We've heard about how healthcare should be more like the airline industry or customer-friendly online retailers such as Amazon or Zappos.com. But a new article in MIT Technology Review argues that after the information technology revolution, medicine will be more like superstore Walmart.
Author David M. Cutler, professor of applied economics at Harvard University, writes that infusing IT into hospitals and physician practices will make healthcare more like retail or finance. "Healthcare will be provided by big institutions, in a more standardized fashion, with less overall cost, but less of a personal touch," Cutler writes.
He points to increased electronic health record adoption by physicians, up to nearly 80 percent in 2012. Walmart replaced the small drugstore and Amazon put book stores out of business, Cutler says, because they were using IT better.
"With an electronic backbone in place, one doesn't need to see a doctor for every issue," Cutler writes. "There is little the primary care doctor does that can't-and increasingly isn't-being done by a nurse practitioner, perhaps in a clinic in a Walmart or CVS."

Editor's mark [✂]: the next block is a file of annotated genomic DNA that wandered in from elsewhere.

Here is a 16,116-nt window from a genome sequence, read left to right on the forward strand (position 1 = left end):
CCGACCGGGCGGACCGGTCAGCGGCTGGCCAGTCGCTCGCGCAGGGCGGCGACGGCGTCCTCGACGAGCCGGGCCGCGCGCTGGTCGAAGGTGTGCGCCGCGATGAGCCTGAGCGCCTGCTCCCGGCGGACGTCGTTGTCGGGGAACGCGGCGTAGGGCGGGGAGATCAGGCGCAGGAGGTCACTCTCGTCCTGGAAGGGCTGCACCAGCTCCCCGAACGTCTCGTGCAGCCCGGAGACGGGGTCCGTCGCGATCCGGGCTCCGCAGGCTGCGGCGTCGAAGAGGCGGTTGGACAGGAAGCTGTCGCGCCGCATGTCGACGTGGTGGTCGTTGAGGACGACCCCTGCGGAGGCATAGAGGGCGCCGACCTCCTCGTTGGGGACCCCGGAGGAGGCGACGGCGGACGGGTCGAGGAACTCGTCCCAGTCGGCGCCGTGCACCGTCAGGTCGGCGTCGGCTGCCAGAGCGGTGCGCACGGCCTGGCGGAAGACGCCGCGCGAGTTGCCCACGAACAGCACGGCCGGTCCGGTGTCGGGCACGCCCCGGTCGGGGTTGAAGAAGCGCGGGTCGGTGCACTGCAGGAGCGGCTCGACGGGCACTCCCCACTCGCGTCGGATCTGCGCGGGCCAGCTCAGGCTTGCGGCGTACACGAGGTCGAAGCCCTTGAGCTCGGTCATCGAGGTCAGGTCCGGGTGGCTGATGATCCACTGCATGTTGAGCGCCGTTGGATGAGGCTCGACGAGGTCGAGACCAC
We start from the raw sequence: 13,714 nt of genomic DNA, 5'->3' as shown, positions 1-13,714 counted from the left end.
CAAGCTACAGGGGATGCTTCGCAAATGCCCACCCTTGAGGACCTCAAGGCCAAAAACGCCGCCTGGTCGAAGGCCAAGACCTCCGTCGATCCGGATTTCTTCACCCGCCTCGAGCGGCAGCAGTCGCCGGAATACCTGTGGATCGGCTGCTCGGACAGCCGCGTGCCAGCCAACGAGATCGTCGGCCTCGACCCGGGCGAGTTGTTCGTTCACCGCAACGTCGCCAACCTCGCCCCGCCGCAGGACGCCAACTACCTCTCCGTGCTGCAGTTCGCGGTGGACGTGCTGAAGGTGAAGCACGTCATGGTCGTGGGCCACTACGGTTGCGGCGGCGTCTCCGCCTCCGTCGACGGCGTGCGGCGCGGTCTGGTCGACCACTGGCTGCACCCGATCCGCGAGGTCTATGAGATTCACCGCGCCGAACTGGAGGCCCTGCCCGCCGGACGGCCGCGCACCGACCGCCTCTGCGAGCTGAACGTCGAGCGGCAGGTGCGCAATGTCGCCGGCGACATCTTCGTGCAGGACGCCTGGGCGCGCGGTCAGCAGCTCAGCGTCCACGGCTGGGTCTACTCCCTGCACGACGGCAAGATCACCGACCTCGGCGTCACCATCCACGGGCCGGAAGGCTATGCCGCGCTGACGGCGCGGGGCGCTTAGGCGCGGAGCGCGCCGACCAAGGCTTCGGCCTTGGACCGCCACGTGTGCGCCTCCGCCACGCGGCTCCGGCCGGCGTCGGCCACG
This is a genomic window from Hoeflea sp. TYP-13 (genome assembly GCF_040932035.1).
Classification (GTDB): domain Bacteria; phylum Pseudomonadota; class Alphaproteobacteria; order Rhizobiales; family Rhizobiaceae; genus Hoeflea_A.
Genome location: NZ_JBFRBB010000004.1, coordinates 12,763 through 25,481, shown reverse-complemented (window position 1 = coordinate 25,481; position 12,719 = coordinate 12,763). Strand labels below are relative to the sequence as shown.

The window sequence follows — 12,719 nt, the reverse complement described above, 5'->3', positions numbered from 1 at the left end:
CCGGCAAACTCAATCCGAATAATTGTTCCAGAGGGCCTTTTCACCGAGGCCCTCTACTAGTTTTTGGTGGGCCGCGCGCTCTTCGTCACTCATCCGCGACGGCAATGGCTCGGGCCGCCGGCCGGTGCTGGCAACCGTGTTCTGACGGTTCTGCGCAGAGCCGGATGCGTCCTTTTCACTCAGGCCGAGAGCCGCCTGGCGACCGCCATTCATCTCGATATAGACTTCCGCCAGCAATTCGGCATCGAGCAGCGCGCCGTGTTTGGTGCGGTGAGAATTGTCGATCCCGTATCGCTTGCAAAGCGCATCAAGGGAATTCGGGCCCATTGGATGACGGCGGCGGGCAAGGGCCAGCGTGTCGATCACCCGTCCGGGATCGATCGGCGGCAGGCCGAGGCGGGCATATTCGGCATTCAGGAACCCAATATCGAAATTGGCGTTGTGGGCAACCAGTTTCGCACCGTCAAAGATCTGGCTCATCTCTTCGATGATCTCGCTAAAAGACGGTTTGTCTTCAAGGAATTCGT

Cutler thinks the biggest changes will come from making patients participants and contributors to care. Home monitoring and do-it-yourself decision support software will give patients the power of greater choice.
"Information technology is going to change the game because it will affect how people view themselves, their illness, and the people who care for them," Cutler writes. "Amazon's loyalty comes in no small part because it uses our past searches and the searches of people like us to predict what we will want. The customer is part of Amazon's memex."
An example of how current IT systems are hindering care integration and decreasing efficiency was reported yesterday, pointing out that few systems were designed to keep track of patients over a full care cycle and give all caregivers information, two healthcare specialists argue in a Harvard Business Review blog post.
"Most clinical information systems have been designed around specialties, procedures, or care sites, and focused on scheduling and fee-for-service billing," Harvard business professor Michael E. Porter and Thomas H. Lee, M.D., chief medical officer for healthcare management consultant Press Ganey, write in the commentary.
To learn more:
- read the MIT Technology review article
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